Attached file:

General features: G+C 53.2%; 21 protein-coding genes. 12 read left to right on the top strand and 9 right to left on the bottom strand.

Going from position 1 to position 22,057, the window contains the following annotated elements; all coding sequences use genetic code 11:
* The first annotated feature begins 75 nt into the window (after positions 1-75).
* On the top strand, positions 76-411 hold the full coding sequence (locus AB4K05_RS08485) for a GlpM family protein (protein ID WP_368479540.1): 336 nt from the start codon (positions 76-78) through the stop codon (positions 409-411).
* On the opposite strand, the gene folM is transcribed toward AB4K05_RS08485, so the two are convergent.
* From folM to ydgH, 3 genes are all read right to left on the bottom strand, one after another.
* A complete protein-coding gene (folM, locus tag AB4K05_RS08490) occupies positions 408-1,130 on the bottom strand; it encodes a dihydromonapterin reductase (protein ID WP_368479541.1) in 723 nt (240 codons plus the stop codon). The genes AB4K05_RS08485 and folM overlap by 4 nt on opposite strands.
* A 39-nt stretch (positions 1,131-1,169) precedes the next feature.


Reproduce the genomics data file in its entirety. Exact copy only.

General features: G+C 53.2%; 21 protein-coding genes. 12 read left to right on the top strand and 9 right to left on the bottom strand.

Going from position 1 to position 22,057, the window contains the following annotated elements; all coding sequences use genetic code 11:
* The first annotated feature begins 75 nt into the window (after positions 1-75).
* On the top strand, positions 76-411 hold the full coding sequence (locus AB4K05_RS08485) for a GlpM family protein (protein ID WP_368479540.1): 336 nt from the start codon (positions 76-78) through the stop codon (positions 409-411).
* On the opposite strand, the gene folM is transcribed toward AB4K05_RS08485, so the two are convergent.
* From folM to ydgH, 3 genes are all read right to left on the bottom strand, one after another.
* A complete protein-coding gene (folM, locus tag AB4K05_RS08490) occupies positions 408-1,130 on the bottom strand; it encodes a dihydromonapterin reductase (protein ID WP_368479541.1) in 723 nt (240 codons plus the stop codon). The genes AB4K05_RS08485 and folM overlap by 4 nt on opposite strands.
* A 39-nt stretch (positions 1,131-1,169) precedes the next feature.